Arts as Dialogic Practice: Deriving Lessons for Change from Community-based Art-making for International Development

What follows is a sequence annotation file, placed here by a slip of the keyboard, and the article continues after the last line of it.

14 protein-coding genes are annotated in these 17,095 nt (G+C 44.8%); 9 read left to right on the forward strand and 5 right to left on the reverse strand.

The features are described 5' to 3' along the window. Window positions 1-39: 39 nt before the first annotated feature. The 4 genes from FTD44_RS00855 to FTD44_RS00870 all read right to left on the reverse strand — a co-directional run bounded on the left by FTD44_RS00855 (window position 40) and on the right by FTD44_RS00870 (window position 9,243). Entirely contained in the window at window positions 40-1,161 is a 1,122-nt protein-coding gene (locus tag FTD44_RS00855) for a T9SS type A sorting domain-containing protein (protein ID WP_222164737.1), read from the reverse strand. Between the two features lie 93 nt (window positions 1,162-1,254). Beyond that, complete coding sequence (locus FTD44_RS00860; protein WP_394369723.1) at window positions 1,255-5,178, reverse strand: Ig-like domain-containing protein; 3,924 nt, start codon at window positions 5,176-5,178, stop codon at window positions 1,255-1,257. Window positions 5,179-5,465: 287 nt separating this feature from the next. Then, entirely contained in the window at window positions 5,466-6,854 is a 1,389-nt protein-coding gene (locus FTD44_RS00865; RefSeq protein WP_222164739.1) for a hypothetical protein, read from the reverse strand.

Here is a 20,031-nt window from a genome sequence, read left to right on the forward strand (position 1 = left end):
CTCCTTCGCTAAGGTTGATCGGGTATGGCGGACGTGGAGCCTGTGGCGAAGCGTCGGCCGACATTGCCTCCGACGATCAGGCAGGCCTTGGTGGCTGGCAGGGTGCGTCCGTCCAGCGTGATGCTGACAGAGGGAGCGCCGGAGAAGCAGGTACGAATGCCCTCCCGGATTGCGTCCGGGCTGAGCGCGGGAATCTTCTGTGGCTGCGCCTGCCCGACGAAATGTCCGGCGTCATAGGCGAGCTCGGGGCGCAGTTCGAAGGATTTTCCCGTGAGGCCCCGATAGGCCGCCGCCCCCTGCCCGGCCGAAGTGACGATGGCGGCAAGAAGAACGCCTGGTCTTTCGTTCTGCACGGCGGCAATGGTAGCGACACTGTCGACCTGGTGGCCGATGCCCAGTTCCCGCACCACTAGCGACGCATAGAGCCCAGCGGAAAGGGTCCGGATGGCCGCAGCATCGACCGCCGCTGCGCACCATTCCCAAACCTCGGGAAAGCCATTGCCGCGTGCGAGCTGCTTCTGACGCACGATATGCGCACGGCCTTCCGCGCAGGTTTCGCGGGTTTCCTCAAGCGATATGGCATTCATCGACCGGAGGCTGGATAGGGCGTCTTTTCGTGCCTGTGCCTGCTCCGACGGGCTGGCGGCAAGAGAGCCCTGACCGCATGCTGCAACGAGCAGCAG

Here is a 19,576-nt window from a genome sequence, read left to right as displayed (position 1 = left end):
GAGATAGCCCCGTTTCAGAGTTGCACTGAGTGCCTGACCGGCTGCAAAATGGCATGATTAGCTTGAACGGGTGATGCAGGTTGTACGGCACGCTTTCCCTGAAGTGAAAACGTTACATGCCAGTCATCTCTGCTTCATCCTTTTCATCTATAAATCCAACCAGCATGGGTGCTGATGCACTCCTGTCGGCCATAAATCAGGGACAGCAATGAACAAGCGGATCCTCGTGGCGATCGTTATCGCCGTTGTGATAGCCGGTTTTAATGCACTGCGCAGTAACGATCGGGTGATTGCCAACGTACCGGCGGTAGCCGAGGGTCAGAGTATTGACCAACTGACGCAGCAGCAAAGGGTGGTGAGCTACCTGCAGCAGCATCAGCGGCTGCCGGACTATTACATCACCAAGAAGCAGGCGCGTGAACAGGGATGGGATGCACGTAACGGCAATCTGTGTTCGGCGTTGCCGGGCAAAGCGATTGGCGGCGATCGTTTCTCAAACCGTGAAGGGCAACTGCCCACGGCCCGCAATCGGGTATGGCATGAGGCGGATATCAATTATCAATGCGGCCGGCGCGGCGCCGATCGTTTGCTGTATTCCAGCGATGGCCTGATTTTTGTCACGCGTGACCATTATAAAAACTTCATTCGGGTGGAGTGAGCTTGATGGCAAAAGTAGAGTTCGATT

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Communities around the world struggle with weakening social bonds and political, racial, ethnic, economic, and cultural divides. This article argues the arts can be a means of raising public consciousness regarding such concerns by catalyzing conscious, thoughtful dialogue among individuals and groups possessing diverse values and beliefs. Change can only occur when people become aware of and actively reflect on the ontological and epistemic-scale norms and values that so often underpin their divisions, and the arts can help them do precisely that. We examine the dynamics of participatory performing arts and mural-making in diverse contexts to contend that the dialogic character of community art-making can be valuable for practitioners and scholars in a variety of efforts in international community development. We conclude by sharing lessons that we believe will aid artists and practitioners in devising more inclusive and participatory approaches to their international community change or development projects.